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Davey Martinez staying on message as Washington Nationals struggle through rough April...

Apparently everyone is wondering whether or not Nats’ skipper Davey Martinez and the power of positivity will hold up after a rough start to the season...

Arizona Diamondbacks  v Washington Nationals Photo by Patrick McDermott/Getty Images

Say what you will about the value of trite aphorisms and motivational acronyms, but first-year Washington Nationals’ manager Davey Martinez is a genuinely positive man, who, in attempting to lead the Nats back to the postseason in his first year on the bench is doing what he can to keep everyone going during a rough first month of the 2018 campaign as the defending, back-to-back NL East champions have struggled out of the gate.

When Martinez was asked earlier this season what he’d learned about his team during the time spent together in Spring Training, he offered up a motivational acronym he thought summed up his team.

“For me,” Martinez said, “... from what I’ve learned from them, and we talked about this often in Spring Training, I came up with one word that best describes our team, and it was ‘Habit,’ and what it means is ‘Heart, Attitude, Belief, Integrity, Trust.’”

As the losses and injuries have piled up early this season, Martinez is preaching patience, telling reporters earlier this month that as a player he tended to start slow, and he stressed that it’s not about April numbers.

“You don’t want to look up my April [stats], they were awful,” he joked.

“You hear it all the time, it’s a marathon, you know,” he added.

“Some guys are generally slow starters, I know that. These guys have been around a long time, they know what they need to do, so I don’t panic. These guys are going to hit.

MLB: Arizona Diamondbacks at Washington Nationals Brad Mills-USA TODAY Sports

“I know they’re going to hit, so for us, like I said the other day, it’s about making sure you take your walks, take what they give you, and keep playing the complete game.

“Just because you don’t hit don’t mean you can’t help us by [playing] defense, by running the bases, do something else, a walk or whatever. But do something to help us win every day.”

When you’re not winning games, however, it gets harder to avoid pressing.

Martinez was asked about finding the balance between a patient approach and a sense of urgency in the clubhouse and dugout as they wait for things to start going their way.

“I say it every day,” he told reporters, “twenty-seven outs. For right now, I really believe you give good teams 28-29 outs, bad things are going to happen. As far as the hitting, we’ve got really good hitters, and I know that, and we’re going to hit, and if our pitching continues to give us a chance to win, we’re going to start winning these games, I know we are, so I’m not worried about it.”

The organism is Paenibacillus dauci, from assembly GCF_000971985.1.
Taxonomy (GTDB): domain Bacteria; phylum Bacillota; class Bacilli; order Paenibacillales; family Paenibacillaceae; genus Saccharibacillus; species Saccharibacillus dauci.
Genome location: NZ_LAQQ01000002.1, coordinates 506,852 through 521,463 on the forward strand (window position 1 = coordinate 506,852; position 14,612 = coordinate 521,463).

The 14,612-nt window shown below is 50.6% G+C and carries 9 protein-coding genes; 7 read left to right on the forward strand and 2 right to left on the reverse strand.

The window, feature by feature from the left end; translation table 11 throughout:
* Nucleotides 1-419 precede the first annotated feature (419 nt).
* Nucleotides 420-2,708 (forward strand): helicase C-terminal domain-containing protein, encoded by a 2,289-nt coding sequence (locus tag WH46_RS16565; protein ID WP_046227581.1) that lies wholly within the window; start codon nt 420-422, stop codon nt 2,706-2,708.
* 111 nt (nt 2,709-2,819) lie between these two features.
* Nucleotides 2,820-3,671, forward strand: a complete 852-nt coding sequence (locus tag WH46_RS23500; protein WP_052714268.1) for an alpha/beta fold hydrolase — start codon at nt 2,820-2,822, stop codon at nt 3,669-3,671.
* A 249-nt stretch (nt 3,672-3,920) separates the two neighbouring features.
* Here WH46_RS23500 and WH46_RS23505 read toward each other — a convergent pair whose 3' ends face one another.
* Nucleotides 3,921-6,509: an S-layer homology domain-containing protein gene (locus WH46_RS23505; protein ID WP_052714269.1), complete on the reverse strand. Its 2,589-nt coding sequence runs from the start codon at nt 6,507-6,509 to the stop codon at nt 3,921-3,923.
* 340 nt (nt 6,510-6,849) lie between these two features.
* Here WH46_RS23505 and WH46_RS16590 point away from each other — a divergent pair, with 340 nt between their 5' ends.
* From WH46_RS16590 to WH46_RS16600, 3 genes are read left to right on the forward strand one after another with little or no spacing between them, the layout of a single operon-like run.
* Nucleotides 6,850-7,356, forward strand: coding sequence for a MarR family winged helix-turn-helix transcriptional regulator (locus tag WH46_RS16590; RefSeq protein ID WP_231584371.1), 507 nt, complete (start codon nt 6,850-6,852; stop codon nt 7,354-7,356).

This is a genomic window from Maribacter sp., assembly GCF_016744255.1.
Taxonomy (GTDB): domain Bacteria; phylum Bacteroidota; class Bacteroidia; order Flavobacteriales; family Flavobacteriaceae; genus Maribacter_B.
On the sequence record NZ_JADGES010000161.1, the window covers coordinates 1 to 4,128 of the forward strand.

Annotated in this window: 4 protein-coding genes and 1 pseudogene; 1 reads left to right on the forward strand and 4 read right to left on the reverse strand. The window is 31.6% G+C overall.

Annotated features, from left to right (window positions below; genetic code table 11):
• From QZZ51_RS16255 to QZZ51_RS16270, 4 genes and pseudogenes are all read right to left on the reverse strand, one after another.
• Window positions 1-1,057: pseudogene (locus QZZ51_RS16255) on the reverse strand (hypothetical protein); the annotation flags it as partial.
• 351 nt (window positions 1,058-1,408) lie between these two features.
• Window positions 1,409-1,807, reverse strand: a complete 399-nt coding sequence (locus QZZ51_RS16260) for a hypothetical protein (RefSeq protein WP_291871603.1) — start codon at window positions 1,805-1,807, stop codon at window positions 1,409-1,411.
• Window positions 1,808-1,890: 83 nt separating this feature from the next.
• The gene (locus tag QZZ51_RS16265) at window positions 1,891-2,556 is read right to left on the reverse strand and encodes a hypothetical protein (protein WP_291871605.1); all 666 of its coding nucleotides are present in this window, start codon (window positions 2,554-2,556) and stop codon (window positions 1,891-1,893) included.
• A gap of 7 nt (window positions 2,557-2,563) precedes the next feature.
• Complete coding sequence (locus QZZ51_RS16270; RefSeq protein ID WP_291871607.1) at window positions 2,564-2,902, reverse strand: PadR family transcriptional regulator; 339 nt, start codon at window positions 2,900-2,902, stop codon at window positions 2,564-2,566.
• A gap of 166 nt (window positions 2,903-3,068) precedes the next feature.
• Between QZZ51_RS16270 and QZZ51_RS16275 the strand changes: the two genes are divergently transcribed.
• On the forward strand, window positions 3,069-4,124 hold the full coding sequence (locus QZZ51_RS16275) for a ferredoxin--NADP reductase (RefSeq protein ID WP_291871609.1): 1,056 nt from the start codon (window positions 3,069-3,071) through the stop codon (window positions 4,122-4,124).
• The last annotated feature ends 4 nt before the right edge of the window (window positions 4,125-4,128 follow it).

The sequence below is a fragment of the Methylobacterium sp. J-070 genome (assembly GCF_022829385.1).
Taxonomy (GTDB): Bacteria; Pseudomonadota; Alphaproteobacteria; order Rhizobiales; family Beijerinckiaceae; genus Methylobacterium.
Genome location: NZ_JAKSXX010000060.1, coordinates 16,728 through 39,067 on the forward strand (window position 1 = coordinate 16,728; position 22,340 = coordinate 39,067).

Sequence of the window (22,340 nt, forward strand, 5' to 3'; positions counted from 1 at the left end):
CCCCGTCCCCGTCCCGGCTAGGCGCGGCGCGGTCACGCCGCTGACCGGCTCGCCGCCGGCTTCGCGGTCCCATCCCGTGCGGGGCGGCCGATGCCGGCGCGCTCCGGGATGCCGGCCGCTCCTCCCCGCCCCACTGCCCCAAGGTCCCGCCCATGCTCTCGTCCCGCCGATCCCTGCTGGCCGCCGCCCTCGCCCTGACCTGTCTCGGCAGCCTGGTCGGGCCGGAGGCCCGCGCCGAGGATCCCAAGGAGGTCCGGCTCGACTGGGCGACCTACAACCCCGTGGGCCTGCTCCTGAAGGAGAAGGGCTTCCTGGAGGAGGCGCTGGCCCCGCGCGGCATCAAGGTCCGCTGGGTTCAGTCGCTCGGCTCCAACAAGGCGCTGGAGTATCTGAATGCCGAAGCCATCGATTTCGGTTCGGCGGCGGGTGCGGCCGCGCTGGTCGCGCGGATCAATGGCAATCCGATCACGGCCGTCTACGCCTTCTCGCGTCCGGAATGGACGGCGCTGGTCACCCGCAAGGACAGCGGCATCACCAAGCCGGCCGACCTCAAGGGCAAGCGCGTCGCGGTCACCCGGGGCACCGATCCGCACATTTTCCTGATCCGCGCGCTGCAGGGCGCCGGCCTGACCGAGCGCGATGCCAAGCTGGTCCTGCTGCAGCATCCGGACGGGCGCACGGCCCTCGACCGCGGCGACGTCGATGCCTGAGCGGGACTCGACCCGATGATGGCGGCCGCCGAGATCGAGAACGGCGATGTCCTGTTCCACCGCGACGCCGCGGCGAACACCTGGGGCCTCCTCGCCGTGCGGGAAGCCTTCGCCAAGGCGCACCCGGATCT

Martinez stressed continuing to pull for each other, working towards the same goal, and sticking with what they know works for them when he spoke to his team after Saturday’s loss to the Arizona Diamondbacks, which was the Nationals’ second straight loss to start their homestand and their eighth loss in one-run games in the first month-plus.

“I told them all, ‘Hey, you guys are playing with heart. I love it. And you guys are pulling for each other, and this thing will change, just let’s believe in ourselves and keep going, keep fighting, that’s all I ask you guys to do. Keep fighting, keep believing.’”

Before the Nationals avoided a sweep at the hands of the visiting D-backs with a 3-1 win in Sunday’s series finale, Martinez talked again about picking each other up and working with each other to accomplish a goal.

“It all boils down to — as a player — I mean, in this game there are so many ups and downs, and you could beat yourself up every day if you’re not careful,” Martinez said.

“And I always used to tell myself, it’s not what you do in the beginning, it’s how you really end up, and don’t play for the numbers, but just play to help your team win and be positive every day, and by you being positive it carries over to your teammates. So I’ve always had that as a player and brought it as a coach. I’ve always told the guys — if you can do one thing a day to help your team win, you’ve had a successful day, so just concentrate on that.”